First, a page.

Henry Roth is a man afraid of commitment up until he meets the beautiful Lucy. They hit it off and Henry think he's finally found the girl of his dreams, until he discovers she has short-term memory loss and forgets him the very next day.
Robbie Hart is singing the hits of the 1980s at weddings and other celebrations. He also can keep the party going in good spirit, he knows what to say and when to say it. Julia is a waitress at the events where Robbie performs. When both of them find someone to marry and prepare for their weddings, it becomes clear that they've chosen wrong partners. Written by
The meatballs that get squished in Robbie's hands disappear. That's because they are squished; they are no longer balls. The remains can be seen either falling to the floor or sticking to Robbie's hands. See more »
All right, everybody out on the dance floor! No exceptions! Look at all the happy couples!
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On the VHS version, after the credits there are three Karaoke style 80's songs. See more »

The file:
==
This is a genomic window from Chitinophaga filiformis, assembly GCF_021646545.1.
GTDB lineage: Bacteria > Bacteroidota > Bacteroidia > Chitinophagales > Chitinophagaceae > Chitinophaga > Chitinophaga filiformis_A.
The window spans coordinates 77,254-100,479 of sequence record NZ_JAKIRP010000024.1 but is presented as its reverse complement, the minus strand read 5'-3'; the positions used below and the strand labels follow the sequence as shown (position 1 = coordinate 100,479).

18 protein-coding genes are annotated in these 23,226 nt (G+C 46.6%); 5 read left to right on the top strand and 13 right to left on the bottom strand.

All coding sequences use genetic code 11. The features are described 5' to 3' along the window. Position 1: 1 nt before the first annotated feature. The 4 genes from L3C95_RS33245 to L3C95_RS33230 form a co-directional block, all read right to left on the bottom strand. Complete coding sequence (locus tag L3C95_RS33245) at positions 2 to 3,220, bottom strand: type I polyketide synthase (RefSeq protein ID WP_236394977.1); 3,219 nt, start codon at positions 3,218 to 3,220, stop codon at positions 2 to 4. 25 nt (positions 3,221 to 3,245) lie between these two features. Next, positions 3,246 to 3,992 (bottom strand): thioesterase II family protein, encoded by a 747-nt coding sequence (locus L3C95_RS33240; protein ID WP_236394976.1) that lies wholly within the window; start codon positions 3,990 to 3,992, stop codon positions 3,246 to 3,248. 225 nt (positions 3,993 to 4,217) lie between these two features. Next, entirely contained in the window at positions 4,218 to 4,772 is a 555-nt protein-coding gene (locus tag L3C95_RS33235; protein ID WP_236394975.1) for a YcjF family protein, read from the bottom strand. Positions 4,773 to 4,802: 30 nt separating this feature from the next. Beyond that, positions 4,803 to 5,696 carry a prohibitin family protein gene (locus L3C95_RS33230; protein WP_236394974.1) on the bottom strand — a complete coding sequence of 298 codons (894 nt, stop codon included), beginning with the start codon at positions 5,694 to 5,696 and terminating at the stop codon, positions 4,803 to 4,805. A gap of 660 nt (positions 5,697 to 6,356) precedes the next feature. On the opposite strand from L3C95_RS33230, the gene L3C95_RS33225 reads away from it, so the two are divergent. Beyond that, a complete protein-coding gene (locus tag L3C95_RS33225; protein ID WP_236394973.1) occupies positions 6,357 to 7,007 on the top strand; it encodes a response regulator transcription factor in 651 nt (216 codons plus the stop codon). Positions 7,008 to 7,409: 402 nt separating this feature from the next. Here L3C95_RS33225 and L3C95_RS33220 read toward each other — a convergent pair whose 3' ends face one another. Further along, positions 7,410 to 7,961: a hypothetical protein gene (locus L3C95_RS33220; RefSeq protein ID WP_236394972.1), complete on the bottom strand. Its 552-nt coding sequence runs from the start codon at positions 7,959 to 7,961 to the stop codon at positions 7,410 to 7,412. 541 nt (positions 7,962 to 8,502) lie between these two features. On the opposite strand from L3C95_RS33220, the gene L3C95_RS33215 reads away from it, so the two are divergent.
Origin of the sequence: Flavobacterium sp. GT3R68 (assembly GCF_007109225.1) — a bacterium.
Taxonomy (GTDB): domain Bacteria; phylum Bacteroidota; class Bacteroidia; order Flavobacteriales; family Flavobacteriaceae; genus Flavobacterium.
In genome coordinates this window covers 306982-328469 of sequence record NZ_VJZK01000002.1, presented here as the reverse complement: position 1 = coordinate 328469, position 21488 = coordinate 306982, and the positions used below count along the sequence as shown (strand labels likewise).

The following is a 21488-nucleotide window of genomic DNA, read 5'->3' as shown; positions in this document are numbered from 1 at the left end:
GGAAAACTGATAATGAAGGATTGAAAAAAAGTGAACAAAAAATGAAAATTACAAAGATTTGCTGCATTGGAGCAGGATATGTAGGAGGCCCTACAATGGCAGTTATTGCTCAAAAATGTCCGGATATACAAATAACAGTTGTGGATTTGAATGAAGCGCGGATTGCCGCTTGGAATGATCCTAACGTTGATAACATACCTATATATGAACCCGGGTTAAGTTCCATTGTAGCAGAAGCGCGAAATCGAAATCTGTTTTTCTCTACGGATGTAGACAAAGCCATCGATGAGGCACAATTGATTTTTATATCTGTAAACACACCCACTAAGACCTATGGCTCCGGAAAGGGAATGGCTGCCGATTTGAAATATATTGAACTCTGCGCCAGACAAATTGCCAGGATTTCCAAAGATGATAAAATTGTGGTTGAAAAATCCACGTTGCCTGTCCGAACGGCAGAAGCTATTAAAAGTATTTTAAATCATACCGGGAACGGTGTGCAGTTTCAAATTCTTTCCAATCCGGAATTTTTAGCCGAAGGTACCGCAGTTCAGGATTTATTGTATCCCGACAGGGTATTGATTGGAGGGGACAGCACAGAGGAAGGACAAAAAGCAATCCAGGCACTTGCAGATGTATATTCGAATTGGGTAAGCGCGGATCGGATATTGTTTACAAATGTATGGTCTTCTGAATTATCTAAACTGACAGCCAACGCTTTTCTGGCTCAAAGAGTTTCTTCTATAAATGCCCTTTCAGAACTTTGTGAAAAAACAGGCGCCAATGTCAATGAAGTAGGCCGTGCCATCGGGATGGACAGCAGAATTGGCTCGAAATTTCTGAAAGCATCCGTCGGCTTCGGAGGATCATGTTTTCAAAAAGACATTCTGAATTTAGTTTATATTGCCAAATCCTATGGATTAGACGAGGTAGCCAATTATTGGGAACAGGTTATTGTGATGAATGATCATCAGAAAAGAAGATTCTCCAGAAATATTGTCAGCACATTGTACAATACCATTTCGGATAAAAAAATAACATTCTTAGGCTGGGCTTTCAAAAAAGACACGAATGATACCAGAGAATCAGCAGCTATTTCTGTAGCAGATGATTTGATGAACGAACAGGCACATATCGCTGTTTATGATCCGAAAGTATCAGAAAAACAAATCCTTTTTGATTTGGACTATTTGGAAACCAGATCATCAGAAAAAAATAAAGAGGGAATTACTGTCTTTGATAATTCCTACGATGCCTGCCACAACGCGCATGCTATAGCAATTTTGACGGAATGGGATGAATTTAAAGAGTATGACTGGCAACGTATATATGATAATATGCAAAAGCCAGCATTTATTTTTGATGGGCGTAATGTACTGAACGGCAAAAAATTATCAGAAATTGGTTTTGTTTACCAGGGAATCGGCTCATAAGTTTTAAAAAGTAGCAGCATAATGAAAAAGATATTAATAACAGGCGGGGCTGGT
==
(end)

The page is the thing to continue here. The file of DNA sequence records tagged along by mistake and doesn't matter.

To repeat a theme, I'm not a big fan of Adam Sandler, but I love this movie.
Robbie Hart is a genuinely likable character; he's a person I would like to have as a friend, and he's a performer I would gladly hire to sing at my OWN wedding (Sandler also seems completely comfortable with his character, while even Drew Barrymore sometimes sounds like she's merely reciting written dialogue). Yes, he's a capital-R Romantic, but that seems like a strong qualification for someone who makes his living at other people's weddings. I like the whole idea of a romantic comedy being set behind the scenes of the whole wedding game, and some of the most telling scenes involve Robbie guiding Julia through the preparations with an insider's eye.
Probably the funniest parts of the movie (to me) are those that play to Robbie's broken heart; it's probably the best depiction of the depression of the newly-dumped I've ever seen (in particular, I love the "Kill Me Please" song). Hey, I've been there.
This all being said, however, I think the touch-all-the-landmarks-of-the-mid-'80s approach gets awfully heavy-handed at times. The musical choices, though, were excellent.
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